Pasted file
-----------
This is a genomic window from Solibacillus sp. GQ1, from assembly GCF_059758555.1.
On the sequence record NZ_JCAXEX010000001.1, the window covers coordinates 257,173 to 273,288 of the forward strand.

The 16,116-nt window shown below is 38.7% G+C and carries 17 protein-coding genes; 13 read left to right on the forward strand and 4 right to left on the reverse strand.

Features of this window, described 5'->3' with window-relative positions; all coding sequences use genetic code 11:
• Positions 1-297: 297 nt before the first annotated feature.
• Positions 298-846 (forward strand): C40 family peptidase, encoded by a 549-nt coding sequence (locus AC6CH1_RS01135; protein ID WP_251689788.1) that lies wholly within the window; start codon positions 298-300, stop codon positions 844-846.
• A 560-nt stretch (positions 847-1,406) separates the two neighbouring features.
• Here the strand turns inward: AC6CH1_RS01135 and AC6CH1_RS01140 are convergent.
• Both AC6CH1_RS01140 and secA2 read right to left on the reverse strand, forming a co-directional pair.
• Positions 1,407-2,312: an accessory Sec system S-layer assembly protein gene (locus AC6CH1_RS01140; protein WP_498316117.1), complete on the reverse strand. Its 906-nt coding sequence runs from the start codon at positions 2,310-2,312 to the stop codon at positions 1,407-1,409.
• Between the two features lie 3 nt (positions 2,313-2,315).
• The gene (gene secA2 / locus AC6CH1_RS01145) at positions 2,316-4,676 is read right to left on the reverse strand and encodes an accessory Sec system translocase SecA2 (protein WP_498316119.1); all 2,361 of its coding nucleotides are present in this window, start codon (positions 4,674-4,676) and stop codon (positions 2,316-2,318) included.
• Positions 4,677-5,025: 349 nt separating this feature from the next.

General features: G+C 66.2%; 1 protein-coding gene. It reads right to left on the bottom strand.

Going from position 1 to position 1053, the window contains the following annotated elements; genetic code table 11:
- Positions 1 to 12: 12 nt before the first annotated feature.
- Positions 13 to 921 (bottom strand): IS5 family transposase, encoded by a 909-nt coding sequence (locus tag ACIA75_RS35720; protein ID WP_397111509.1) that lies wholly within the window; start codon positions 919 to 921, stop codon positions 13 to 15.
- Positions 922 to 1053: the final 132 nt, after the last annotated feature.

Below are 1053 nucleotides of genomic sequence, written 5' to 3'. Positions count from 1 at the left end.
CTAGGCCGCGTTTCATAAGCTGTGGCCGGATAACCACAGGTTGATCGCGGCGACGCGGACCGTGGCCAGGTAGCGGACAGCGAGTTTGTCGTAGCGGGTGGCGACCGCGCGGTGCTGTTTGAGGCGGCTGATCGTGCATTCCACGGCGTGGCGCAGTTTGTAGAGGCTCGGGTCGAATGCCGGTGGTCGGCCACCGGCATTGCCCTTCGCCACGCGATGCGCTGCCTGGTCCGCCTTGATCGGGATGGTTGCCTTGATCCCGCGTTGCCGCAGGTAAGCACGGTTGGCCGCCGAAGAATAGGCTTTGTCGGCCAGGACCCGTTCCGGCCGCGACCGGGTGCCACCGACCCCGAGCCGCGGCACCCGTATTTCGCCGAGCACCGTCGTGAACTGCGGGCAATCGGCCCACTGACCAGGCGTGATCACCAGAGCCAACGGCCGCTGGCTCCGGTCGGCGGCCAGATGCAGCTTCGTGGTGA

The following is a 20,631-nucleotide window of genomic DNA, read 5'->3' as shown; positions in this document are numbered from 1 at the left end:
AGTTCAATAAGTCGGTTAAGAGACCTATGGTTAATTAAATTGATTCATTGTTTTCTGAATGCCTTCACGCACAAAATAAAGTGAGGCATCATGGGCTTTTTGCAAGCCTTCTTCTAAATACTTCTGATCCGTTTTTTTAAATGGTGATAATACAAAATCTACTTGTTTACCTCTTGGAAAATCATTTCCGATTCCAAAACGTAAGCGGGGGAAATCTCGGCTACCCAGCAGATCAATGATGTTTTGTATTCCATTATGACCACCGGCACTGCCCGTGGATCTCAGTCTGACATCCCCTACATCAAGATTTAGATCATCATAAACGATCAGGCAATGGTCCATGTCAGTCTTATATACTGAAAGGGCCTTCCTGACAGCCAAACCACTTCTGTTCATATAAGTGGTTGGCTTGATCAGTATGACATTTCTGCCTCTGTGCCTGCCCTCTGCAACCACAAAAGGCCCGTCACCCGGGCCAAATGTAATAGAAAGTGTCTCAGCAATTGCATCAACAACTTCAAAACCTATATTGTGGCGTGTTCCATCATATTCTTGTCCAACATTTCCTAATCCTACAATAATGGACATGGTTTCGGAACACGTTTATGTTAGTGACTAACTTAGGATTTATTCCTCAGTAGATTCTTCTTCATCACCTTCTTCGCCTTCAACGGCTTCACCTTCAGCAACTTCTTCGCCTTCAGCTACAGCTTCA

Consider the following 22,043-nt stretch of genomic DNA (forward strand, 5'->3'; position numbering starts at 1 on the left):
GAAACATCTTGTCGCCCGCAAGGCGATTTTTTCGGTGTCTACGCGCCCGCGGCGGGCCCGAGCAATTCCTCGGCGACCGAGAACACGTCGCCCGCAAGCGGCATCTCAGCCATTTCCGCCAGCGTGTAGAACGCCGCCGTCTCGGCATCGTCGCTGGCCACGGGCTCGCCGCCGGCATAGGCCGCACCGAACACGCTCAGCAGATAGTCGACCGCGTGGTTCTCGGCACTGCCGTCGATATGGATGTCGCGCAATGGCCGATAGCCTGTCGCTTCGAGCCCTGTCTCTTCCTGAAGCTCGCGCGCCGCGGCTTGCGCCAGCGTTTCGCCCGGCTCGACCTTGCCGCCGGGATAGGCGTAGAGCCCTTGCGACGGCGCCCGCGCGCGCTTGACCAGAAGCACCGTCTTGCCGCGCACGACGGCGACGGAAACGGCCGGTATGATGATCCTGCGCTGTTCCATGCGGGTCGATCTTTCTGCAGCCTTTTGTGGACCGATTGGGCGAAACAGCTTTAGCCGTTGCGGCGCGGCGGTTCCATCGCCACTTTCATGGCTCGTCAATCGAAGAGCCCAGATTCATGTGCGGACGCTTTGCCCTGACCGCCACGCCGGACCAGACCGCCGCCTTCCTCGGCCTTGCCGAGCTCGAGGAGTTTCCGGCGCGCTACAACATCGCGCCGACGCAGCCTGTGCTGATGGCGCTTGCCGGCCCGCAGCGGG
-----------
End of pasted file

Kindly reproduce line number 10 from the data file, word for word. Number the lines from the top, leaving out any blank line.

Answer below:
• Positions 1,407-2,312: an accessory Sec system S-layer assembly protein gene (locus AC6CH1_RS01140; protein WP_498316117.1), complete on the reverse strand. Its 906-nt coding sequence runs from the start codon at positions 2,310-2,312 to the stop codon at positions 1,407-1,409.